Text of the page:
Miner, Myrtilla (1815–1864)
Miner, Myrtilla (1815–1864)
American educator and pioneer in education for African-American girls . Born on March 4, 1815, near Brookfield, New York; died on December 17, 1864, in Washington, D.C.; daughter of Seth Miner (a farmer) and Eleanor (Smith) Miner.
Growing up in central New York in a large farm family, Myrtilla Miner displayed an early enthusiasm for learning, and picked hops to earn money for books despite suffering from a debilitating spinal disorder. Her unmarried aunt Ann Miner taught a private school in their family home, which may have inspired Myrtilla to become a schoolteacher herself. Her formal education began at the Female Domestic Seminary in Clinton, New York, but with her painful spinal treatments she could not endure the manual labor required by the school's program. In 1840, she transferred to the Clover Street Seminary in Rochester, New York. After completing her education she taught there for a year in 1844, and then taught at the Richmond Street School in Providence, Rhode Island, from 1845 to 1846.
In 1847, she transferred to the Newton Female Institute in Whitesville, Mississippi. There, she was shocked by the condition of the slaves and sought to conduct classes for young African-American girls. When her idea was refused (teaching slaves to read and write was frowned upon in the South, and in some Southern states it was illegal) she returned to New York, where she briefly taught in the town of Friendship in 1849. That same year, at a friend's home, she met two abolitionists who encouraged her to open a school for African-Americans in Washington, D.C. Receptive to the idea after her experiences in Mississippi, she was also encouraged by the Reverend Henry Ward Beecher, and by a $100 contribution from Ednah Thomas , a Quaker philanthropist. Such undertakings had brought persecution upon those who had attempted them in the past (See Prudence Crandall), and even African-American abolitionist leader Frederick Douglass advised against it. But the "slender, wiry, pale (not over healthy), but singularly animated" Miner, as Douglass described her, went to Washington, D.C., rented a room, and opened the Colored Girls School on December 3, 1851.
"Many ladies refused to take me to board because I would teach colored girls, and much else of obloquy and contempt have I endured because I would be about my Master's business. I heed it not, though I am to-night informed that the new mayor will abolish all colored schools. I care not," Miner wrote to a friend some six months after establishing her school. Despite local opposition which eventually forced three moves over two years and had Miner waving a pistol to fend off angry crowds, the school's initial enrollment of six had grown to forty in two months, and it had many ardent supporters, particularly among Quakers. Hundreds of visitors came to tour this extraordinary educational institution, including the family of President Franklin Pierce. Harriet Beecher Stowe donated $1,000 of her royalties from Uncle Tom's Cabin to it. In 1856, the school came under the care of trustees, including Henry Ward Beecher and Johns Hopkins. Its prosperity drew even more opposition, as in 1857 when a former Washington mayor attacked it. Nevertheless, driven by her fundamental belief in the need for the abolition of slavery, which she considered "a vast increasing evil," Miner continued to run the school with creativity and fastidiousness. She assembled a library of 1,500 books, and brought scholars in to give lectures. She encouraged activities such as nature study, gardening, and astronomy. Physical fitness and hygiene were stressed. Students were taught a full scope of academic subjects and domestic skills, but the school's focus was on training teachers—by 1858 six former students were teaching at their own schools.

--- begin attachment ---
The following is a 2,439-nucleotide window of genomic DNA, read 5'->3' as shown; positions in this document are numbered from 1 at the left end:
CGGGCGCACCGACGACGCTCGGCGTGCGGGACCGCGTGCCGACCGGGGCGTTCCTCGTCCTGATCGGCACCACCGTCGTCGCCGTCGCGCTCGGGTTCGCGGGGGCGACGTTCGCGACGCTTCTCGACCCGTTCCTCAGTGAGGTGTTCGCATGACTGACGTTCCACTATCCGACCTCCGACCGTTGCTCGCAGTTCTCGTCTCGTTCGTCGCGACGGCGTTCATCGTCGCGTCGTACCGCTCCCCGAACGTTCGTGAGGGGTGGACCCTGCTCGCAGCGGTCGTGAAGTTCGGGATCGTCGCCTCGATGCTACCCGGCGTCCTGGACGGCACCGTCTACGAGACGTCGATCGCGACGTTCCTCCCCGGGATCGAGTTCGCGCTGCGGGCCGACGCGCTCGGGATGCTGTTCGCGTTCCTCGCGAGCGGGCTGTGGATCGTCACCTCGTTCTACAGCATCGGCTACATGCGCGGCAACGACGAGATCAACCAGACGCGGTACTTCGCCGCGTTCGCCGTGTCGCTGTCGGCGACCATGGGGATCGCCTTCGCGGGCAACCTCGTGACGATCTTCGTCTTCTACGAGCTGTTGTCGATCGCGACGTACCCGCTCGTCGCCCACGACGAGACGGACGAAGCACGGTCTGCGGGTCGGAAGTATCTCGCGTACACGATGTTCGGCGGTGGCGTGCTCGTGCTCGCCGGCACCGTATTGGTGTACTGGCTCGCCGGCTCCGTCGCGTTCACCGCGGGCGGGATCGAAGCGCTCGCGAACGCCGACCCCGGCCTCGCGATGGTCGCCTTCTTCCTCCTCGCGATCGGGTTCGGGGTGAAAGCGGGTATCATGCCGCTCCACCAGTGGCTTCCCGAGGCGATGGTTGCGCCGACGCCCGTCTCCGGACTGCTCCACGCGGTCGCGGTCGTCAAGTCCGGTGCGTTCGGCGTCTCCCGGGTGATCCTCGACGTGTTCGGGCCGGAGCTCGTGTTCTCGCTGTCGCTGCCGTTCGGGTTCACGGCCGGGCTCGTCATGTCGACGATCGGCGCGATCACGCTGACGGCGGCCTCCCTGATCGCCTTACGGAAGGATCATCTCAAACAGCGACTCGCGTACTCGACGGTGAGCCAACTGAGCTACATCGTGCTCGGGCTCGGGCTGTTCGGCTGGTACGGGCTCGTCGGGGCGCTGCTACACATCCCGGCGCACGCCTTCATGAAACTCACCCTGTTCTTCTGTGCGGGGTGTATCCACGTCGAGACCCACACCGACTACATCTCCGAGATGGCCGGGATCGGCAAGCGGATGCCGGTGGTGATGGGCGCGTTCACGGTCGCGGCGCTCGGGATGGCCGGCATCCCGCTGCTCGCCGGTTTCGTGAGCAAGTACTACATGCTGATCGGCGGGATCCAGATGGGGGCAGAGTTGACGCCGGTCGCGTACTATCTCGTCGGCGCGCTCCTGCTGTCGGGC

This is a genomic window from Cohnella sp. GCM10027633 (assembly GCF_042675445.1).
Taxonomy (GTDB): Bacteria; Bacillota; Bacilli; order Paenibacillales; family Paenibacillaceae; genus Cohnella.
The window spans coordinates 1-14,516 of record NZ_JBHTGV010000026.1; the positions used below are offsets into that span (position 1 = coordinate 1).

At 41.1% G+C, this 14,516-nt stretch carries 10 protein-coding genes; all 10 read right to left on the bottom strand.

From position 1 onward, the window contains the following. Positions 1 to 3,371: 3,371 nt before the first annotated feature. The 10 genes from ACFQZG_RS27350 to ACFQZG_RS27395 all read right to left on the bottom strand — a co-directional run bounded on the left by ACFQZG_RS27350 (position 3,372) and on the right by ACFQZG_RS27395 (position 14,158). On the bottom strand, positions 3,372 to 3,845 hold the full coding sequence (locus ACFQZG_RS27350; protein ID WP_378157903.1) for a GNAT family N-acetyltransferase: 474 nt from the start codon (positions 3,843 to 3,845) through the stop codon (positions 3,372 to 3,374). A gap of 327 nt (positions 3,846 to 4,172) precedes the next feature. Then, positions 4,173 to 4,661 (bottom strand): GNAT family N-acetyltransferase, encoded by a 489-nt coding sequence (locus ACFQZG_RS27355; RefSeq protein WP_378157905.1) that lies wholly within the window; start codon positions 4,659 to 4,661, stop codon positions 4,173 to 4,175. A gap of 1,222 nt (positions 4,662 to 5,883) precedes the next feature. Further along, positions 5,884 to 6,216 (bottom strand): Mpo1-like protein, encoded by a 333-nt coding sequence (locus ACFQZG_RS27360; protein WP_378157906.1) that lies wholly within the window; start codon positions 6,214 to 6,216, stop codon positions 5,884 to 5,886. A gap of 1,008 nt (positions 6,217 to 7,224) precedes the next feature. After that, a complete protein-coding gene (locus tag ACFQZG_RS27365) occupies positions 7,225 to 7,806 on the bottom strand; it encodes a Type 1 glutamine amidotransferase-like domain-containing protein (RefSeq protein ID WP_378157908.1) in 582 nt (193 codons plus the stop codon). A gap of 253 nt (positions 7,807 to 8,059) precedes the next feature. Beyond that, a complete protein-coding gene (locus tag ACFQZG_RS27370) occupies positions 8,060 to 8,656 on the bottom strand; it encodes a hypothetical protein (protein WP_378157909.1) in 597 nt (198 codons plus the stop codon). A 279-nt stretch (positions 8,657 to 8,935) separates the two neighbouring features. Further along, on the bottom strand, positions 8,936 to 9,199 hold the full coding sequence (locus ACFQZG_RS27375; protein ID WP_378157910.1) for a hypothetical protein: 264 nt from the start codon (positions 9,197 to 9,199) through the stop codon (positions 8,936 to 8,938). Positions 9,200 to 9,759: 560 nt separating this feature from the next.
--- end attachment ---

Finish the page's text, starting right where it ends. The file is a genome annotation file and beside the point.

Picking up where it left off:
Throughout her career Miner's health problems had hindered her and forced her to take periodic leaves. By the late 1850s, others such as Emily Howland and Lydia Mann (Horace Mann's sister) were running the school, yet Miner constantly promoted it wherever she went, collecting funds, books, and equipment. Despite these efforts, her illness and the Civil War forced the school to close in 1860, and she went to California seeking to improve her health. There she earned a living as a clairvoyant and magnetic healer, both of which were gaining in public fascination at the time. In 1863, her supporters in Congress were successful in gaining the school a charter as the Institution for the Education of Colored Youth, but Miner did not live to see it reopened. In 1864, she was thrown from a carriage in Petaluma, California, and, shortly after a long journey back to Washington that year, she died of tuberculosis probably exacerbated by her injuries.
After the Civil War, the school she had founded was renamed the Miner Normal School, and as such ran intermittently until 1879, when it was incorporated into the Washington, D.C., public school system. It was renamed the Miner Teachers College in 1929, and in 1955, following the outlawing of school segregation in the United States, it was merged with another school to form the District of Columbia Teachers College. Though her name is gone from the school, Myrtilla Miner is remembered for her steadfast vision, reason, warmth, and courage.
Edgerly, Lois Stiles, ed. Give Her This Day. Gardiner, ME: Tilbury House, 1990.
James, Edward T., ed. Notable American Women, 1607–1950. Cambridge, MA: The Belknap Press of Harvard University Press, 1971.
McHenry, Robert, ed. Famous American Women. NY: Dover, 1980.
O'Connor, Ellen. Myrtilla Miner: A Memoir, 1885.
The Myrtilla Miner Papers, Library of Congress, Washington, D.C.
Jacquie Maurice , Calgary, Alberta, Canada